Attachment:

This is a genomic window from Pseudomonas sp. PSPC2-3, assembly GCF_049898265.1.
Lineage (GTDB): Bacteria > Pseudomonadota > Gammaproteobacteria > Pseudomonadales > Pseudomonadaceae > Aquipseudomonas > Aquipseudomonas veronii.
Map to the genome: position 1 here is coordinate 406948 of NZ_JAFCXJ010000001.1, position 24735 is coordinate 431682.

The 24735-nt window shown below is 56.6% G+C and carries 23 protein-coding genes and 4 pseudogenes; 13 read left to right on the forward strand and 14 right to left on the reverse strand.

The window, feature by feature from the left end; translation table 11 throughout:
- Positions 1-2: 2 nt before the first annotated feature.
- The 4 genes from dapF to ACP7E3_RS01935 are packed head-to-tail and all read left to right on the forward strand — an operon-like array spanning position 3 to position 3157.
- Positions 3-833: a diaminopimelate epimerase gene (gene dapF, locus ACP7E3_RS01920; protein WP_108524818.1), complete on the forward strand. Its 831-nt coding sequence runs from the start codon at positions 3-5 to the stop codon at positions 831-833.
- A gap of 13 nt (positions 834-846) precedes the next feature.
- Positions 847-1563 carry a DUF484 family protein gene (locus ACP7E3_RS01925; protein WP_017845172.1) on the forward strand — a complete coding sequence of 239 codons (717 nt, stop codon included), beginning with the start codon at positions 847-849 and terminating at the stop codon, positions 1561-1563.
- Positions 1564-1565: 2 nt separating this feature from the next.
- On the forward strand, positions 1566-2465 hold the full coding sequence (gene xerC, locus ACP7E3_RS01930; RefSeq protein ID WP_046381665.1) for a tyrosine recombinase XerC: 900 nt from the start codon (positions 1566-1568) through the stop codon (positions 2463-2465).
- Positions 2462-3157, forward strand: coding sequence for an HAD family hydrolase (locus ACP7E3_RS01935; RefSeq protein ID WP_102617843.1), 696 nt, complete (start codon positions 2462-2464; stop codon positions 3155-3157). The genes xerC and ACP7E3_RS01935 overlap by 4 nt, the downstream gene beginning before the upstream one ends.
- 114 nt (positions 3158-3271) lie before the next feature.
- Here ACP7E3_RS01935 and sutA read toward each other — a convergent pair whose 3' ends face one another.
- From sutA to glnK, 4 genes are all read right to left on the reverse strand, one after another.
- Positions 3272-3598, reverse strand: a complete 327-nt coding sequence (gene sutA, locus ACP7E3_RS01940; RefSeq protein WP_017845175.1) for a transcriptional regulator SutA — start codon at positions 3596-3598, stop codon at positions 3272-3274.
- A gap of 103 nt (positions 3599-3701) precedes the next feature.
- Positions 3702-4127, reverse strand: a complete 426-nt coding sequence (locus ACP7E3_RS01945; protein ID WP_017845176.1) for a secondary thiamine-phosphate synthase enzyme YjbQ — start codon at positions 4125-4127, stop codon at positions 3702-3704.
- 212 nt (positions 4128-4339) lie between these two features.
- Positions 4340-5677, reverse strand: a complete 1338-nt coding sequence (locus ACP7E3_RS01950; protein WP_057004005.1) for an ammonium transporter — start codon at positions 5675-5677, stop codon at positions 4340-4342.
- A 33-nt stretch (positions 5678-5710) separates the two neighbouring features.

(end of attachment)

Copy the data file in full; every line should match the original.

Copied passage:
This is a genomic window from Pseudomonas sp. PSPC2-3, assembly GCF_049898265.1.
Lineage (GTDB): Bacteria > Pseudomonadota > Gammaproteobacteria > Pseudomonadales > Pseudomonadaceae > Aquipseudomonas > Aquipseudomonas veronii.
Map to the genome: position 1 here is coordinate 406948 of NZ_JAFCXJ010000001.1, position 24735 is coordinate 431682.

The 24735-nt window shown below is 56.6% G+C and carries 23 protein-coding genes and 4 pseudogenes; 13 read left to right on the forward strand and 14 right to left on the reverse strand.

The window, feature by feature from the left end; translation table 11 throughout:
- Positions 1-2: 2 nt before the first annotated feature.
- The 4 genes from dapF to ACP7E3_RS01935 are packed head-to-tail and all read left to right on the forward strand — an operon-like array spanning position 3 to position 3157.
- Positions 3-833: a diaminopimelate epimerase gene (gene dapF, locus ACP7E3_RS01920; protein WP_108524818.1), complete on the forward strand. Its 831-nt coding sequence runs from the start codon at positions 3-5 to the stop codon at positions 831-833.
- A gap of 13 nt (positions 834-846) precedes the next feature.
- Positions 847-1563 carry a DUF484 family protein gene (locus ACP7E3_RS01925; protein WP_017845172.1) on the forward strand — a complete coding sequence of 239 codons (717 nt, stop codon included), beginning with the start codon at positions 847-849 and terminating at the stop codon, positions 1561-1563.
- Positions 1564-1565: 2 nt separating this feature from the next.
- On the forward strand, positions 1566-2465 hold the full coding sequence (gene xerC, locus ACP7E3_RS01930; RefSeq protein ID WP_046381665.1) for a tyrosine recombinase XerC: 900 nt from the start codon (positions 1566-1568) through the stop codon (positions 2463-2465).
- Positions 2462-3157, forward strand: coding sequence for an HAD family hydrolase (locus ACP7E3_RS01935; RefSeq protein ID WP_102617843.1), 696 nt, complete (start codon positions 2462-2464; stop codon positions 3155-3157). The genes xerC and ACP7E3_RS01935 overlap by 4 nt, the downstream gene beginning before the upstream one ends.
- 114 nt (positions 3158-3271) lie before the next feature.
- Here ACP7E3_RS01935 and sutA read toward each other — a convergent pair whose 3' ends face one another.
- From sutA to glnK, 4 genes are all read right to left on the reverse strand, one after another.
- Positions 3272-3598, reverse strand: a complete 327-nt coding sequence (gene sutA, locus ACP7E3_RS01940; RefSeq protein WP_017845175.1) for a transcriptional regulator SutA — start codon at positions 3596-3598, stop codon at positions 3272-3274.
- A gap of 103 nt (positions 3599-3701) precedes the next feature.
- Positions 3702-4127, reverse strand: a complete 426-nt coding sequence (locus ACP7E3_RS01945; protein ID WP_017845176.1) for a secondary thiamine-phosphate synthase enzyme YjbQ — start codon at positions 4125-4127, stop codon at positions 3702-3704.
- 212 nt (positions 4128-4339) lie between these two features.
- Positions 4340-5677, reverse strand: a complete 1338-nt coding sequence (locus ACP7E3_RS01950; protein WP_057004005.1) for an ammonium transporter — start codon at positions 5675-5677, stop codon at positions 4340-4342.
- A 33-nt stretch (positions 5678-5710) separates the two neighbouring features.